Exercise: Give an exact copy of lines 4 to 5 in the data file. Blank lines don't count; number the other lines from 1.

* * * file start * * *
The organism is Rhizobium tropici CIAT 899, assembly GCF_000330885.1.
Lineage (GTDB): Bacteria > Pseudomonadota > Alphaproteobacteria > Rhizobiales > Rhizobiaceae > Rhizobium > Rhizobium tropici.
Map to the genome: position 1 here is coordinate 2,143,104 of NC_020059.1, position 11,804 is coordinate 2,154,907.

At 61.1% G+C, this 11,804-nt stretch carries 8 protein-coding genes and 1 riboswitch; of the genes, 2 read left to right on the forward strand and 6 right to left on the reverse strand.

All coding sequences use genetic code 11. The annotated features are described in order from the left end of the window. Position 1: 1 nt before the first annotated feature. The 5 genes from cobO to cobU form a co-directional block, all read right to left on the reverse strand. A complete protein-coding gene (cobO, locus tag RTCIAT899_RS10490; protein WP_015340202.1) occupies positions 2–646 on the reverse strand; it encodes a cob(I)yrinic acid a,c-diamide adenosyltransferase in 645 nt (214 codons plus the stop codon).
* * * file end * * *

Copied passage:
At 61.1% G+C, this 11,804-nt stretch carries 8 protein-coding genes and 1 riboswitch; of the genes, 2 read left to right on the forward strand and 6 right to left on the reverse strand.

All coding sequences use genetic code 11. The annotated features are described in order from the left end of the window. Position 1: 1 nt before the first annotated feature. The 5 genes from cobO to cobU form a co-directional block, all read right to left on the reverse strand. A complete protein-coding gene (cobO, locus tag RTCIAT899_RS10490; protein WP_015340202.1) occupies positions 2–646 on the reverse strand; it encodes a cob(I)yrinic acid a,c-diamide adenosyltransferase in 645 nt (214 codons plus the stop codon).